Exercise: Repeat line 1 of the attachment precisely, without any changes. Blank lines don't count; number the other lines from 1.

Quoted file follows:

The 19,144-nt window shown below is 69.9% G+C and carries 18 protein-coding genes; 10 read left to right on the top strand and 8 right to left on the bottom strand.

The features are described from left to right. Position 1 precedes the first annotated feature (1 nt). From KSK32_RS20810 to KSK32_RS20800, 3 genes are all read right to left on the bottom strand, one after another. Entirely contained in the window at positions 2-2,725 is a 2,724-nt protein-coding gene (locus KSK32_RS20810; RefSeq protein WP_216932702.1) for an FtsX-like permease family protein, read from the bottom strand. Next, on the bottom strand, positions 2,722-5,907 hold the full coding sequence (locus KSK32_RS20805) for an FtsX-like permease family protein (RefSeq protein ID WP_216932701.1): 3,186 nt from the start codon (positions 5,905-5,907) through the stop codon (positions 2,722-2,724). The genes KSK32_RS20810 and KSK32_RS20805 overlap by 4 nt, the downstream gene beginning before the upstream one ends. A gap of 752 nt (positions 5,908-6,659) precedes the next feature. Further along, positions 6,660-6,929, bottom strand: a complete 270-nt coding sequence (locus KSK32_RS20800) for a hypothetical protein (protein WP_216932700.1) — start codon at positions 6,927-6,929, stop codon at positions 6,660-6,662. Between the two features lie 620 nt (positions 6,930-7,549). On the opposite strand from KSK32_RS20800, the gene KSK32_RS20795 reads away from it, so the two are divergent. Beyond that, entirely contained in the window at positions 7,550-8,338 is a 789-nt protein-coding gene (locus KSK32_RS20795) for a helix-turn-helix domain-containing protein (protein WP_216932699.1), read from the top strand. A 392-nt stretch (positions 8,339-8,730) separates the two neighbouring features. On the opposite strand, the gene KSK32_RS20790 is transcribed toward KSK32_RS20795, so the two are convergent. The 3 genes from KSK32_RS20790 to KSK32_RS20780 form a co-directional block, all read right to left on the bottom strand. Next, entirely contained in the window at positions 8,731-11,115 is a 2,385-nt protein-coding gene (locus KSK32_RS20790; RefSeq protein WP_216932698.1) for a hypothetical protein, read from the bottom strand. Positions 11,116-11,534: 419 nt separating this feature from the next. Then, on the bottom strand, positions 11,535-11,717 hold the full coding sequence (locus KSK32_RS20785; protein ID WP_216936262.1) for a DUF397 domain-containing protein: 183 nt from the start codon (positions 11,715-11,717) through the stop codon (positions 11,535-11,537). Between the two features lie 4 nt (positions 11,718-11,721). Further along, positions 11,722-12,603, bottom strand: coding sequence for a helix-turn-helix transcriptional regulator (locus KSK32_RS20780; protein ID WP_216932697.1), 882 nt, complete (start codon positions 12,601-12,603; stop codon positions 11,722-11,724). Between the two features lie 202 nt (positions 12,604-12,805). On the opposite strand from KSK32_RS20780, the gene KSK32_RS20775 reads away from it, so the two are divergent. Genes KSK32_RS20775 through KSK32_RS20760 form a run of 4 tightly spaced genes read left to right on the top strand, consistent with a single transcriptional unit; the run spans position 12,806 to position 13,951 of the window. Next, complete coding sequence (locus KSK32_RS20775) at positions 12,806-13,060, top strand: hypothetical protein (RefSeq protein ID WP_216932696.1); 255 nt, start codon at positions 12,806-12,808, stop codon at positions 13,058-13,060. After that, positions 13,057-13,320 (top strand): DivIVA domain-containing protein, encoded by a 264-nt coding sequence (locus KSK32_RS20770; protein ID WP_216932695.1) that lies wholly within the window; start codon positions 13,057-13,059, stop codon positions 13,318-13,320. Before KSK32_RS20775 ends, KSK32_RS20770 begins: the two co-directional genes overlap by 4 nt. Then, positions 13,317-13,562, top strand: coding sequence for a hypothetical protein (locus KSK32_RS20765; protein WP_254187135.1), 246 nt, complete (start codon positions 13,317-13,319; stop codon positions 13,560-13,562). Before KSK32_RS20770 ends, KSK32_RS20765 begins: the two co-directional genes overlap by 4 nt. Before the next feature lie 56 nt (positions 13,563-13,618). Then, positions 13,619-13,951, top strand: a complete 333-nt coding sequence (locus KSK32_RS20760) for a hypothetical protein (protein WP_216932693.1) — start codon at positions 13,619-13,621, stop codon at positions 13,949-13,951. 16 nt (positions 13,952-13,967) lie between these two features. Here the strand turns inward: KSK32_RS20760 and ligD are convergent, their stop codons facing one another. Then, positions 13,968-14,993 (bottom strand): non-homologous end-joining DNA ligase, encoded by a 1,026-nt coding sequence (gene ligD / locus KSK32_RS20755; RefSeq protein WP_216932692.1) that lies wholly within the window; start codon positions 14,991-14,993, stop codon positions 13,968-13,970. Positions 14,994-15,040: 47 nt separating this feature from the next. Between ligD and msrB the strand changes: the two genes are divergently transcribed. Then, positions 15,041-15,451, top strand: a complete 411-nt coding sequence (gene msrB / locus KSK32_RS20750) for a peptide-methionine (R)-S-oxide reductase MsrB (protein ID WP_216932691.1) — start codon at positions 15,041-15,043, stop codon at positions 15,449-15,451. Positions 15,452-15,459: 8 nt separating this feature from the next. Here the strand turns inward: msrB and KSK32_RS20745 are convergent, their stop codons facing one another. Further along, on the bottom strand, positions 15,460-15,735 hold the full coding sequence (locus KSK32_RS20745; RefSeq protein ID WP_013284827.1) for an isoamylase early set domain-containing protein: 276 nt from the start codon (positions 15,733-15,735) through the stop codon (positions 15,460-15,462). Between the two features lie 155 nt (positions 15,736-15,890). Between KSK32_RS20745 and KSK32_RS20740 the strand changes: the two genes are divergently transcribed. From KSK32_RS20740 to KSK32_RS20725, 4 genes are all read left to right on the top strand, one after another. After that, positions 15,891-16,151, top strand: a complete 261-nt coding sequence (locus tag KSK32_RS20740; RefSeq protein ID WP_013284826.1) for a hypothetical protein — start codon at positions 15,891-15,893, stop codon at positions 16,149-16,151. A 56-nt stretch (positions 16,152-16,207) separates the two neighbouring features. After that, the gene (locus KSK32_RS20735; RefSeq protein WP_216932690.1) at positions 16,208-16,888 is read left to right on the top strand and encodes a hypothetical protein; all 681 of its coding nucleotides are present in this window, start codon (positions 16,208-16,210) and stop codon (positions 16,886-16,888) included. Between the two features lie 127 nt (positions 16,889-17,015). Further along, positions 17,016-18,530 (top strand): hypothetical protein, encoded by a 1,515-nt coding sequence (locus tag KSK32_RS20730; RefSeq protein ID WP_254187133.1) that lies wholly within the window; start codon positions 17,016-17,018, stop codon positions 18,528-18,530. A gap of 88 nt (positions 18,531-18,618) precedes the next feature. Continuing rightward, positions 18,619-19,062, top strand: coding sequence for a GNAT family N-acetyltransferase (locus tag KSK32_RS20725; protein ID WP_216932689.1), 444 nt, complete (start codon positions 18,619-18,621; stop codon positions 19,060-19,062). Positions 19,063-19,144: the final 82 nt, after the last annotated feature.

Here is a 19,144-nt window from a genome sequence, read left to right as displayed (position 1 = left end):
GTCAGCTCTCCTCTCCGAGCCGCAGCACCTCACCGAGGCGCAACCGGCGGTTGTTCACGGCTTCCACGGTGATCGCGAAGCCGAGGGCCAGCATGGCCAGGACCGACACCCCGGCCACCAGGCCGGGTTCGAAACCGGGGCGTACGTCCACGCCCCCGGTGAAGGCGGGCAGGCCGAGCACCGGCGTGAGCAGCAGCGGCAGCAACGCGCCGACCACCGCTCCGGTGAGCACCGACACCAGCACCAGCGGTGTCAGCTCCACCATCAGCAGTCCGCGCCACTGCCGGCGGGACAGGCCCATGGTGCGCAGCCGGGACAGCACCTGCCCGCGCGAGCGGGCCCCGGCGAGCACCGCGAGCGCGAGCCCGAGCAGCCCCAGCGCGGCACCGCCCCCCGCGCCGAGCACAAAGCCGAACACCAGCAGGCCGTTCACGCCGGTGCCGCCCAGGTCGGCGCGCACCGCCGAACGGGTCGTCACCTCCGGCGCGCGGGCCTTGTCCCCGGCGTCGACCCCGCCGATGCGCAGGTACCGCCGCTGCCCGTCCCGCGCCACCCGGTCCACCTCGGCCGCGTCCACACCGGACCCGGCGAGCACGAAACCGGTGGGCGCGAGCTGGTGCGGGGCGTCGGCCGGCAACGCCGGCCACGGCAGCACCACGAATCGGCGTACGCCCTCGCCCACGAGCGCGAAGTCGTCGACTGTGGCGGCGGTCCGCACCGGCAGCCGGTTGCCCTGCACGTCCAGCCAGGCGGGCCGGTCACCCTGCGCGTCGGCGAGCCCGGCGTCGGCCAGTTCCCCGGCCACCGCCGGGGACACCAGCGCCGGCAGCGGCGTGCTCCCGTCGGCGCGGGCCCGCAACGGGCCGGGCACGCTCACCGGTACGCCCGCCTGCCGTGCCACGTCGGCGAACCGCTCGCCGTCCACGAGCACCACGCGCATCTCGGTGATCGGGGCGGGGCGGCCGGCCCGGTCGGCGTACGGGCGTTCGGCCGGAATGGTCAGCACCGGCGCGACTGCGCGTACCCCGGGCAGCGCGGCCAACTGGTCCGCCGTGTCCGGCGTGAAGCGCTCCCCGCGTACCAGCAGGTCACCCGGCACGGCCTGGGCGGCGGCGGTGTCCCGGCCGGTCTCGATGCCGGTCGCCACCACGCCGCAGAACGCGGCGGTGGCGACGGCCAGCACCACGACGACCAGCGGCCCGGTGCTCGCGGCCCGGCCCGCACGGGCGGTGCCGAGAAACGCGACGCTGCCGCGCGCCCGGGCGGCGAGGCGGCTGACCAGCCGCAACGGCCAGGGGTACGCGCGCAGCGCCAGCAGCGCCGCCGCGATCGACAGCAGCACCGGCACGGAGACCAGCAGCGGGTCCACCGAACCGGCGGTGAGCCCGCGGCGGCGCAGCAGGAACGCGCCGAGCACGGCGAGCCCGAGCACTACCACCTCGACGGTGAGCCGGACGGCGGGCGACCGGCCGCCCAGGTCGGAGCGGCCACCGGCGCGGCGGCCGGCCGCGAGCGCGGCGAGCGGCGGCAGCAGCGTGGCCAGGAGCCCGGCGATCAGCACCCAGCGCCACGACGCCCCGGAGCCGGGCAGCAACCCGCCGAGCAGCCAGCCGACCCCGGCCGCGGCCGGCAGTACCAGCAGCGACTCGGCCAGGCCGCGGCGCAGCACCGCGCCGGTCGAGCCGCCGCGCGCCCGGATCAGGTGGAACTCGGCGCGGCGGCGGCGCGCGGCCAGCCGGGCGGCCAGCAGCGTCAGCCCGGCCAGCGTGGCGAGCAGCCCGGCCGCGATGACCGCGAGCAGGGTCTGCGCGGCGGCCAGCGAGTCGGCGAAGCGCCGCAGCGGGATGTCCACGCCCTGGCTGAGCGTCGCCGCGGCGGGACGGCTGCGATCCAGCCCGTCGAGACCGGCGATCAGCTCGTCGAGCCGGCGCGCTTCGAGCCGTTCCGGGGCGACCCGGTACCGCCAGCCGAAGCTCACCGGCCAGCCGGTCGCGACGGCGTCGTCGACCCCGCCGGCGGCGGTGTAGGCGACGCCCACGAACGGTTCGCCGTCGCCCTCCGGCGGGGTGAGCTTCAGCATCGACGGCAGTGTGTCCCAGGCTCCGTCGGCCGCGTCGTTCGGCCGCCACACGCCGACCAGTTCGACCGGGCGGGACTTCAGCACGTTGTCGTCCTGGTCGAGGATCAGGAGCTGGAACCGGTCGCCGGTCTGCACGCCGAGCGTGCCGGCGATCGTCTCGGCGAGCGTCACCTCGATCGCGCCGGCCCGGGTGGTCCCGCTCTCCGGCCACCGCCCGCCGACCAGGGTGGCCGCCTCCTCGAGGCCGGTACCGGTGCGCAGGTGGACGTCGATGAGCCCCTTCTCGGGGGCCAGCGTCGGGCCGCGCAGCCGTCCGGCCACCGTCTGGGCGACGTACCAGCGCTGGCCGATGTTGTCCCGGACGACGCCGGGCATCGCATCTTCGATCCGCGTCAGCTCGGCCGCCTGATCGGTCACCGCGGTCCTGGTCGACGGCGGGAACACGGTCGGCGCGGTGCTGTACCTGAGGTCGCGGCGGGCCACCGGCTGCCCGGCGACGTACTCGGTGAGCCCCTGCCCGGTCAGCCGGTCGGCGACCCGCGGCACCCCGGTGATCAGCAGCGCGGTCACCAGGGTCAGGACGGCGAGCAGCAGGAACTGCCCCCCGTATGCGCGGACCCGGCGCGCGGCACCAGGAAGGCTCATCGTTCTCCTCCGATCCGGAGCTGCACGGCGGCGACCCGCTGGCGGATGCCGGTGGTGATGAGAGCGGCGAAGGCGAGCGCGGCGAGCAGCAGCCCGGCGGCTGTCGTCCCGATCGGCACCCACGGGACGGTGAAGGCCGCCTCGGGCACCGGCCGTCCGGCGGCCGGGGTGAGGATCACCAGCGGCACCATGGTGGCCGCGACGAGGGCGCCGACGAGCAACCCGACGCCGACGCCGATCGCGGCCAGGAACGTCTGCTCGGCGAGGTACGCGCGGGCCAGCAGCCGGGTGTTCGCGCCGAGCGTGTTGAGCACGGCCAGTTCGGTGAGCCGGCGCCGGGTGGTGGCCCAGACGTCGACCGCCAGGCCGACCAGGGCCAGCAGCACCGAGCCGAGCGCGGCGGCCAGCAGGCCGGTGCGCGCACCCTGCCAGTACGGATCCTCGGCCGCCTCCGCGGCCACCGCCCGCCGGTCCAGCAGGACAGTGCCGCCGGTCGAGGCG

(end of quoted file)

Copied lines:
The 19,144-nt window shown below is 69.9% G+C and carries 18 protein-coding genes; 10 read left to right on the top strand and 8 right to left on the bottom strand.